A range of domestic abuse interventions has been developed over the past two decades, many of which aim to improve outcomes for children exposed to domestic abuse. Some effective interventions and practice models have been identified. However, review-level evidence has not yet focused on interventions for children, parents or families in which the child is on or above the threshold for children’s social care services.
This review has three objectives. The first objective is to identify ‘what works’ in improving outcomes for children (for example, children’s emotional wellbeing). The second objective is to identify barriers and facilitators to implementing and evaluating services for children exposed to domestic abuse and their families and what is needed to help achieve fundamental changes. The third is to identify what makes it more difficult or easier for parents, children or families to get involved in a service, complete it and achieve their goals.
- What is the state of the evidence on the effectiveness of interventions for families where the child has been exposed to domestic abuse and also has current involvement with children’s social care services (that is, a Child in Need or Child Protection Plan)?
- What are the facilitators and barriers to implementing and evaluating the above group of interventions?
- What are the mediators and moderators of the above group of interventions?
We worked with the University of Oxford to conduct a rapid systematic search and review to identify both published and grey literature, summarising either quantitative or qualitative data that address the above questions. The review only included studies that targeted children (aged 18 years or under) who had been exposed to domestic abuse and where at least 50% of the sample also had a social worker (that is, where the child was on a Child in Need Plan, Child Protection Plan or in Local Authority Care).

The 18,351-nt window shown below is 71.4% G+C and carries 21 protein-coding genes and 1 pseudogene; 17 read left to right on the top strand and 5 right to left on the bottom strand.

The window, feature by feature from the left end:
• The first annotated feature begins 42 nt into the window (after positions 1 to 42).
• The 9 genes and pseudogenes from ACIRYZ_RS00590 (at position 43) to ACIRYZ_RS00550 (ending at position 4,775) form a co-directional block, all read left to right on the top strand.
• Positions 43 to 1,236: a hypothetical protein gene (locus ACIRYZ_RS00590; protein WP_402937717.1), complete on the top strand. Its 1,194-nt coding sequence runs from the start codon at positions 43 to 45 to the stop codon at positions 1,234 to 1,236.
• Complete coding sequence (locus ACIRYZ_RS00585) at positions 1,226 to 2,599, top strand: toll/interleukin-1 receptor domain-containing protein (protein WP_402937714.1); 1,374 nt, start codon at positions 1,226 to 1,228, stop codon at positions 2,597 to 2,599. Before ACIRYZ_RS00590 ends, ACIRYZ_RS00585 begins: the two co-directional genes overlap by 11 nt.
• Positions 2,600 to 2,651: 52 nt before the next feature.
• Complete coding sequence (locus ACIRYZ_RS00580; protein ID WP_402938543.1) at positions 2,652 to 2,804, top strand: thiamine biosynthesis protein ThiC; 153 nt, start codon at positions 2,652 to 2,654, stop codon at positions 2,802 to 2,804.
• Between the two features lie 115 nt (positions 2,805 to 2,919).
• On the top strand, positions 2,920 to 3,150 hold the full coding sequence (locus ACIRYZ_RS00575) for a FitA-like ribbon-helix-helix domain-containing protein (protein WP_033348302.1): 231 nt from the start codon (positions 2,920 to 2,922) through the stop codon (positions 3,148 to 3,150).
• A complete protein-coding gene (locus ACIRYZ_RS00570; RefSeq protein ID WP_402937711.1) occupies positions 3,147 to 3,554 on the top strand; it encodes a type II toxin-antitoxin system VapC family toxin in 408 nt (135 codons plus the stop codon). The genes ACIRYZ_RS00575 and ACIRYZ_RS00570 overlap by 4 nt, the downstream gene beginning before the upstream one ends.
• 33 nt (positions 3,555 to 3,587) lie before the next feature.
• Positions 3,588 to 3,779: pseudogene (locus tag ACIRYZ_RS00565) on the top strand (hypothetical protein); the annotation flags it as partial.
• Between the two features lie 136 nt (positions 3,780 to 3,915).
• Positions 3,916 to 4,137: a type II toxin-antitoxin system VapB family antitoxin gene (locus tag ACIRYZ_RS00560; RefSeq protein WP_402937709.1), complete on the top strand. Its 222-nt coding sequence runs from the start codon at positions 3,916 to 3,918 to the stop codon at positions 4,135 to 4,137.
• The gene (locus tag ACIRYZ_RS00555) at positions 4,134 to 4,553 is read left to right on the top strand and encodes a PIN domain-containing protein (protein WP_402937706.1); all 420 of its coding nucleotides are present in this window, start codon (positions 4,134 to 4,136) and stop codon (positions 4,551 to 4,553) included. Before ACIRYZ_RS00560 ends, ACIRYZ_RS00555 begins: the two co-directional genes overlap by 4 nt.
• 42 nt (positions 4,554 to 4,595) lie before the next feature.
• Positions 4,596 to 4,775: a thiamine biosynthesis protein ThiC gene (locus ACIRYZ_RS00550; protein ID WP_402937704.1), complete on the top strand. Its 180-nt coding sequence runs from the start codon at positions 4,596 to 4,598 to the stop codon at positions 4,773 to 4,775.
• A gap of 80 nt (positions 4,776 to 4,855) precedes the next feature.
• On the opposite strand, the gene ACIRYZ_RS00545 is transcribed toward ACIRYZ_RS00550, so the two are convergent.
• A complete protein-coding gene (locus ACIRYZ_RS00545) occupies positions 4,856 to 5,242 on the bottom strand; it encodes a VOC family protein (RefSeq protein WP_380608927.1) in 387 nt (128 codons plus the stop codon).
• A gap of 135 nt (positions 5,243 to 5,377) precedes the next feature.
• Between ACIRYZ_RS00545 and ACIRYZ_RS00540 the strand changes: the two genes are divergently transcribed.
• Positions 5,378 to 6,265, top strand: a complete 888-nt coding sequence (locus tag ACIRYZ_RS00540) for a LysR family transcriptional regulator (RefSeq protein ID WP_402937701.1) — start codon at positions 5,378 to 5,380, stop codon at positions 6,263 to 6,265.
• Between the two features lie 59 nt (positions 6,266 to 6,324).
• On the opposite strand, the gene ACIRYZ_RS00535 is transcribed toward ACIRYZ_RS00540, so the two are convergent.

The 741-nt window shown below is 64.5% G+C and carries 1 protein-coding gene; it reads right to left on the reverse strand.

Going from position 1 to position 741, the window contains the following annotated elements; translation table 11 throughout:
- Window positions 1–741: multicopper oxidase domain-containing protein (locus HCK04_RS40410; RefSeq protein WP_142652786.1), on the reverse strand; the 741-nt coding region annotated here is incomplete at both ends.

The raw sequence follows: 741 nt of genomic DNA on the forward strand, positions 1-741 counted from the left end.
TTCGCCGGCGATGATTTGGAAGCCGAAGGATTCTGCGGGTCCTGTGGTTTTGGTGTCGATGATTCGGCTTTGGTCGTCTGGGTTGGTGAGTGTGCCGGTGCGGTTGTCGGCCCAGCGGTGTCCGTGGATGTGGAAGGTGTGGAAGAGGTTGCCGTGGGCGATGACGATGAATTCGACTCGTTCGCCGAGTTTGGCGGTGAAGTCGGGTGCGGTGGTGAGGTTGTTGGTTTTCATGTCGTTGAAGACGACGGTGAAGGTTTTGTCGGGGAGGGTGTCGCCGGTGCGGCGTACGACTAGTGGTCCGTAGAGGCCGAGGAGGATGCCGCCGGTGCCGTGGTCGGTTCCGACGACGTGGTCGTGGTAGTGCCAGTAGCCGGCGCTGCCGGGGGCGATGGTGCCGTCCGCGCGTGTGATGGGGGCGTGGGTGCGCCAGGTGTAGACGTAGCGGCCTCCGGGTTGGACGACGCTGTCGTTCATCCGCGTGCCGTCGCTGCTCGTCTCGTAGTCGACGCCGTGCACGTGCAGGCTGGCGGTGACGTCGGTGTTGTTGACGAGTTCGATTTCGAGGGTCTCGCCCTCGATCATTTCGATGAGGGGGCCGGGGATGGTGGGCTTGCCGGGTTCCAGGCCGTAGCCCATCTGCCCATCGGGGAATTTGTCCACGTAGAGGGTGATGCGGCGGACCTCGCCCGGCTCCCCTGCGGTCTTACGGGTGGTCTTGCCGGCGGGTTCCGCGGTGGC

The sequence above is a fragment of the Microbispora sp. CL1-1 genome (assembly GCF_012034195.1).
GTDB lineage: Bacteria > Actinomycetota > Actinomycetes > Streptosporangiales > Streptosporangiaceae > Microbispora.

Children who have been exposed to domestic abuse and are on or above the threshold for child protection services require significant support. Many interventions in this report (particularly those that involve mothers and children or children alone) focus on improvements in children’s trauma symptoms, and externalising and internalising behavioural problems.
While there is some evidence to support trauma-informed treatments that target parent and child (such as PCIT) or the child directly (such as TF-CBT with expressive therapies), other approaches designed for children on or above the threshold for children’s social care need to be more rigorously evaluated. There is some evidence that an intensive psychoeducational parenting intervention, combined with advocacy, can result in reduced use of Child Protective Services, but this does not report on child mental health or trauma symptoms. There is also evidence to suggest that attachment and trauma-informed interventions with fathers (such as Fathers for Change) can reduce the need for children’s social care/ Child Protective Services involvement.
Many of the whole family and multi-agency approaches developed in the UK over the past decade also require further rigorous evaluation. The available evidence about barriers and facilitators provides a rich source of evidence on promising methods of working, but these also need further evaluation.